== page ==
But overall apart from a few dodgy ones, school lunch is pretty decent. I certainly couldn't make or buy something for that price that was equally as good......admittedly depends on your city i guess.

4 ( +5 / -1 )

Well obviously, the price was "slightly" different but the menus at the French school are/were literally mouth watering...

1 ( +1 / -0 )

At my sons Hoikuen and school they also had nutritionists and I was shocked who supplied their ingredients, Fresh bread from a french bakery, meat from a German butcher.

Food was great and as was said I couldn't cook it at home for 240yen per serving.

7 ( +7 / -0 )

Fresh bread from a french bakery, meat from a German butcher.

That sounds good, and kudos to you for getting into a good school zone, your kids are very lucky. As others have mentioned, however, it's pretty much a crap shoot depending on the area. In one cash-strapped school district, students receive nothing but a hunk of bread and a bowl of soup for lunch.http://www.japanprobe.com/2012/02/01/tokushima-school-lunch-vs-japanese-prison-food/

Speaking of bread in general, I suspect the quality of most kyshoku pan. One day I took home a bread roll from my school lunch, put it somewhere, and forgot about it for some time. When I finally found it again, it had not deteriorated at all in terms of appearance. It still looked exactly the same as the day that I received it .... four weeks on. In other words, it wasn't bread, it was just chemicals masquerading as bread.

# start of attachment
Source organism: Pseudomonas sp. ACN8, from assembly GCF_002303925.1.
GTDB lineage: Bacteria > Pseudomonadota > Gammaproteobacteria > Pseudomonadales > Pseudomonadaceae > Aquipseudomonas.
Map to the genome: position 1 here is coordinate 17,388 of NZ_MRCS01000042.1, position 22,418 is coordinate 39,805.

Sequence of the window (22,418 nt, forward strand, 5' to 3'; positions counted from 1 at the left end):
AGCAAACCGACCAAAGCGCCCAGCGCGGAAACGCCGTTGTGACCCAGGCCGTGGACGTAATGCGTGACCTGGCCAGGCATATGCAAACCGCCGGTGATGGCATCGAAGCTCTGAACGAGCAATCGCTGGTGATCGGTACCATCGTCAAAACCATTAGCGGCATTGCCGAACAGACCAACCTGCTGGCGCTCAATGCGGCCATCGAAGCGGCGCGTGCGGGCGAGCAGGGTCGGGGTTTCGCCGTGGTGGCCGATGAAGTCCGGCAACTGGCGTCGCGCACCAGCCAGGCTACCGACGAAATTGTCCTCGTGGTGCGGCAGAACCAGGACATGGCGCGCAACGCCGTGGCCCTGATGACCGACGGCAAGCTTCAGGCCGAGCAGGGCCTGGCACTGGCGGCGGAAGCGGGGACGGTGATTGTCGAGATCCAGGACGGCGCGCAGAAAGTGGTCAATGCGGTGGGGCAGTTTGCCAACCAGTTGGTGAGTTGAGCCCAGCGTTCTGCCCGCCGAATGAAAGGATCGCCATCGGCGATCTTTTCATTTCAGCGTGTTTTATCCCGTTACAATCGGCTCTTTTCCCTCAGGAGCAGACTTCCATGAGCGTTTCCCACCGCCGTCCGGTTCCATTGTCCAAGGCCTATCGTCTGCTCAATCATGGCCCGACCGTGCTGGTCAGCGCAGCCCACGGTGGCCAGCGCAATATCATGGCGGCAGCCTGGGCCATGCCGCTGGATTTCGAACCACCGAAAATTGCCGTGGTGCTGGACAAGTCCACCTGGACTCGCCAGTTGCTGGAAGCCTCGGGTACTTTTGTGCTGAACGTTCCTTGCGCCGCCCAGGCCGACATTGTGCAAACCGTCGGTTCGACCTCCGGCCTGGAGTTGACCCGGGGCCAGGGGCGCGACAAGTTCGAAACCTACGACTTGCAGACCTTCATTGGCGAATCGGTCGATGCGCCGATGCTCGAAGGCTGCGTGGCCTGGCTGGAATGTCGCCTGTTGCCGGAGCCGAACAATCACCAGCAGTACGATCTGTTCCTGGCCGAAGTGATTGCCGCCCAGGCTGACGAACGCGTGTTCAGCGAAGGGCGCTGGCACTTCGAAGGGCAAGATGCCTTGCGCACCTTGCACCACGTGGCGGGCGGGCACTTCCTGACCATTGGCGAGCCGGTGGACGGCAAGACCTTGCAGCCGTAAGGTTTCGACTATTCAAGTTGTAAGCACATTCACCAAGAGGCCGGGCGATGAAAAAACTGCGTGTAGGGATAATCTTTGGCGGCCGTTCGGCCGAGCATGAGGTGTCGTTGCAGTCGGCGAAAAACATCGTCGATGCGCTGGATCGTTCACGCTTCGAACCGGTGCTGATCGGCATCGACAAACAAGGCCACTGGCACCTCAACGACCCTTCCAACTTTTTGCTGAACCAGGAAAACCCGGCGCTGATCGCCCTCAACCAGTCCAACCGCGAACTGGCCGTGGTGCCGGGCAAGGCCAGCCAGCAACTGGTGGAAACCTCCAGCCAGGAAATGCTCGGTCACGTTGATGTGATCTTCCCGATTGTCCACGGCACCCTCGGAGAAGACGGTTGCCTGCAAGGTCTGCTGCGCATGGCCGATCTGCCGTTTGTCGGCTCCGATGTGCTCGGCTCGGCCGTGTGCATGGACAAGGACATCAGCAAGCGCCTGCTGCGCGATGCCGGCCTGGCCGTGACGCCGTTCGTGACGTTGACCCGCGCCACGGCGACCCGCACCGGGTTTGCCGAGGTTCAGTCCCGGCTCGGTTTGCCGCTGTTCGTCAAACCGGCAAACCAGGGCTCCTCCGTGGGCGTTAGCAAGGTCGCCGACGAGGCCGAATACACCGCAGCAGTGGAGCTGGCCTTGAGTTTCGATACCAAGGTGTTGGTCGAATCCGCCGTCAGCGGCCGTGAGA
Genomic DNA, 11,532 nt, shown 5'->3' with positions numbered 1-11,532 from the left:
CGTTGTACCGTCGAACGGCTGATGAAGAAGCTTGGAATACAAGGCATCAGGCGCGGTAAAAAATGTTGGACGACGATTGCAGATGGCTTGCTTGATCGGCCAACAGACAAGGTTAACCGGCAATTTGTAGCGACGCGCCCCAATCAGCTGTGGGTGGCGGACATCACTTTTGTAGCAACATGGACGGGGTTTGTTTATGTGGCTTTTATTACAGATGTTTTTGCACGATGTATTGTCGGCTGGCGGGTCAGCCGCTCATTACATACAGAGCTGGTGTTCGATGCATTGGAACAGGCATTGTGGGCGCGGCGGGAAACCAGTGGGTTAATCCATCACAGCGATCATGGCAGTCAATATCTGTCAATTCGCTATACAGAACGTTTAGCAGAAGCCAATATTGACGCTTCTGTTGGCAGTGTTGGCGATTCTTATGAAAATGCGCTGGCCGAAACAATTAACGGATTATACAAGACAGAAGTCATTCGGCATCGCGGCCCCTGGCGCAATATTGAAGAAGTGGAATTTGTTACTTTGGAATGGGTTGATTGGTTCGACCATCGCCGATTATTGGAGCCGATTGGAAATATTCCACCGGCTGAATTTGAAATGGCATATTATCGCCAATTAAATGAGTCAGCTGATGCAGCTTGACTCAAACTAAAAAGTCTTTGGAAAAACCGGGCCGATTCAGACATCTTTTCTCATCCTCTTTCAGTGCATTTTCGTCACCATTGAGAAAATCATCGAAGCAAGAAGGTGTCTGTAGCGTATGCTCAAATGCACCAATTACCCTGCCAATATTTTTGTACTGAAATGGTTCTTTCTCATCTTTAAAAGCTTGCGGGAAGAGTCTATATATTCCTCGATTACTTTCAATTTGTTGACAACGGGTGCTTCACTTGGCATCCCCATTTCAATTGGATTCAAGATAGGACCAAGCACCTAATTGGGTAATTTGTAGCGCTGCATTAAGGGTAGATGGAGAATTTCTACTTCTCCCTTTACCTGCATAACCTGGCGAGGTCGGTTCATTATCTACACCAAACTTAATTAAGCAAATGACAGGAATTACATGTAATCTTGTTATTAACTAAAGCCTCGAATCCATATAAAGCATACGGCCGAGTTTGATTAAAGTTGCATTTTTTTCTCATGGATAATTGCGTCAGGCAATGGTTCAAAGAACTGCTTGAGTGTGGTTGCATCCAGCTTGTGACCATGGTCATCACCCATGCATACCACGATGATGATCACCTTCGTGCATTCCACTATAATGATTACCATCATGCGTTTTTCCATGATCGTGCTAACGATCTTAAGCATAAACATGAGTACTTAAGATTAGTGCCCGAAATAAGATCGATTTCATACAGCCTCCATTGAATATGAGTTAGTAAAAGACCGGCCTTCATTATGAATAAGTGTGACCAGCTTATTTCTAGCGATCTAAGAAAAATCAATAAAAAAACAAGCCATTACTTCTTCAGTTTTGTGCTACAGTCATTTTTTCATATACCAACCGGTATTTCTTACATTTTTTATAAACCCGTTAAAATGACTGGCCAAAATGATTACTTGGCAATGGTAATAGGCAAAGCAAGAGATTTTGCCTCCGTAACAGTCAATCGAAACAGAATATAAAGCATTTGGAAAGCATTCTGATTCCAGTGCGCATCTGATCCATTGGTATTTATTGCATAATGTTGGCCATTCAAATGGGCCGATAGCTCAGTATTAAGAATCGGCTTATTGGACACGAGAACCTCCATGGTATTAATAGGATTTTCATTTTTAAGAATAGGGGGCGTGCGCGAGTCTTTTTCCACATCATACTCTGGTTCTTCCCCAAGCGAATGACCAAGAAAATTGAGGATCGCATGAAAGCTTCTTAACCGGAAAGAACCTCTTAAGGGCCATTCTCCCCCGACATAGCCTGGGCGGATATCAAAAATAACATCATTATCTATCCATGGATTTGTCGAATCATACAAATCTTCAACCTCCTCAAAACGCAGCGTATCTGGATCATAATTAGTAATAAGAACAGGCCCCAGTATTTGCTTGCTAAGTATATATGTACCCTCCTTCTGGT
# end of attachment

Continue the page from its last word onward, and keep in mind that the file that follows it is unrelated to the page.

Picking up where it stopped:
0 ( +1 / -1 )

They are usually cold, and often not very tasty. I believe that depends on the school though.

This is certainly a factor in winter, and students usually have to wait until everyone has been served and seated before they can begin their lunch. Teachers have the option of using a microwave and can start their lunch whenever they want - kids don't have that option

-2 ( +1 / -3 )

the usual maoaners apart from vagabond36.It mightnt be cordon blue but nowadays it is nutritional and cheap.The kids learn not to be picky.From trips to the english speaking parts of europe and also Australia it seems like a battle for parents to get their kids to eat any vegetables whereas kids brought up in Japan appreciate the food given to them and eat it.Lot ff bad things in japan but the school lunch aint one if them in my opinion...Plus you dont see so many fattys around.Most kids back home just eat take outs, convenience store sweets and chocolate, washed down with a nice healthy fizzy drink.Dont really see many balanced packed lunches in the anglo saxon world doo you??